Or, as Egger put it, “Sure, I want to fish the baby out of the water here, but who’s throwing the babies in the water upstream?” 

Hunger is a complex problem, the panelists agreed, and finding a solution to it is even more complicated. It doesn’t help that Congress passed a bill in September that, if enacted, would cut $40 billion from the Supplemental Nutrition Assistance Program over the course of the next 10 years. Leibman characterized this as “huge slap in the face … to all those who are struggling to recover from the terrible economy and to put food on the table for their family.” She also said that “as the nutrition safety net is being shredded … somebody, somewhere, somehow is going to have to pick up the slack.”

This means finding short-term solutions, like food banks, but also thinking long-term about creating systemic change. For Egger that means job creation, and his goal with L.A. Kitchen is to produce something that will feed the hungry today while also giving them the skills to look for work that will enable them to support themselves tomorrow. 

To that end, L.A. Kitchen will run a job-training program for people returning home from prison, pairing them with youth aging out of foster care and teaching them to prepare food in commercial kitchens. L.A. Kitchen will take seconds — produce that’s considered unsellable for cosmetic reasons — and turn it into meals for the city’s elderly. It’s an elegant system that creates, as Egger puts it, side-by-side learning and serving instead of a model that “emphasizes the redemption of the giver, not the liberation of the receiver.” 

Daniels looks at the issue from a civic angle. She said that Villaraigosa’s idea was to “use the market power of the city to influence what’s being produced,” creating a demand for healthy produce and then using a decentralized system of local food hubs to distribute it.  In effect, this means using the government dollars that purchase food for schools and hospitals to incentivize local production of that produce, and then creating a smaller-scale system to distribute it throughout the city — which means jobs in picking and packing, driving and distributing as well as preparing and serving.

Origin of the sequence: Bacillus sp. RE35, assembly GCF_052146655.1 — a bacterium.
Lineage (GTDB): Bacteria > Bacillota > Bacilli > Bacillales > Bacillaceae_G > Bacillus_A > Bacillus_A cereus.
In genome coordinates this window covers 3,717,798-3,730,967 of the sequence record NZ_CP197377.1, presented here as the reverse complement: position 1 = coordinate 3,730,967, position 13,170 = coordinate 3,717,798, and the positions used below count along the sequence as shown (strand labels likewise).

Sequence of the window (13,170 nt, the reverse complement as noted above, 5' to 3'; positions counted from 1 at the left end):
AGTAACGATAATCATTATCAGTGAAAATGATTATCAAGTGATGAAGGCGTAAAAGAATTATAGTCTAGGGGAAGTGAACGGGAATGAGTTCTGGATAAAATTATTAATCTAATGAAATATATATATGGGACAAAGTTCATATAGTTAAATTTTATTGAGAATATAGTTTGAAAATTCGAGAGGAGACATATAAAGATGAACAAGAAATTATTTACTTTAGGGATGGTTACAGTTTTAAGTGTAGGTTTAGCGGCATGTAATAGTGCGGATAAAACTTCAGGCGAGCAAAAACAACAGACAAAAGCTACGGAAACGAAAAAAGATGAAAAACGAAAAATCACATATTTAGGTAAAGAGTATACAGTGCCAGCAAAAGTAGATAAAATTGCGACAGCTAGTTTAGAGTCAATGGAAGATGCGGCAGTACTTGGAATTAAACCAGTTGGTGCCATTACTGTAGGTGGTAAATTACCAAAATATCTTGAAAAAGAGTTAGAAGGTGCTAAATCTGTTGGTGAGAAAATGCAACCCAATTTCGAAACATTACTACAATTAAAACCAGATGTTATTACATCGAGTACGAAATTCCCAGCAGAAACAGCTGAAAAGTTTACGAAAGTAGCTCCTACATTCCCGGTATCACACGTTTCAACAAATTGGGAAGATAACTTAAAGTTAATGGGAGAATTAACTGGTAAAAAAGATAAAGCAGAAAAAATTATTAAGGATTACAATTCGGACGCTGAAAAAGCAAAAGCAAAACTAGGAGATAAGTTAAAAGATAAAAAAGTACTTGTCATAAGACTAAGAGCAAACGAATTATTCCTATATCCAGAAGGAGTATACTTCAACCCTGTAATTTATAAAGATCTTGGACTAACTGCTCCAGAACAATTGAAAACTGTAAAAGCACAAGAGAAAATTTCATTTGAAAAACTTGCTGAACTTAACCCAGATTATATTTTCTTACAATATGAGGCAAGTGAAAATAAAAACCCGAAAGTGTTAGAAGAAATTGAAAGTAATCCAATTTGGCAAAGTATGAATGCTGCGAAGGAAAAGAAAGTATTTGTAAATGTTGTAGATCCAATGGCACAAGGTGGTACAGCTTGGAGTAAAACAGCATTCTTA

The issue, both in America and around the world, panelists agreed, was rarely that there weren’t enough calories; it’s almost always an issue of getting those calories into hungry mouths. 

Zasloff, who is also a rabbinic student at the ALEPH ordination program, closed out the panel by reminding the audience that charity is not a spectator sport, especially in Jewish tradition. He spoke of a blessing that thanks God for knowledge and awareness, and urged everyone in the room to acknowledge their own blessings, and to try once a day to think or do something about hunger.

“Do one thing every day, and that will make you more aware, it will connect you in with what else is happening, and it will begin to …  motivate you to do something and pursue your own path, that will allow you to link up with other people.”

Shutdown may affect Jewish social services


Congress’ failure to authorize discretionary spending for the new fiscal year won’t only impact about 800,000 federal workers or the Americans looking to visit national parks. It may also affect local Jewish social service organizations that rely in part on federal funding. 

That, too, though, is uncertain.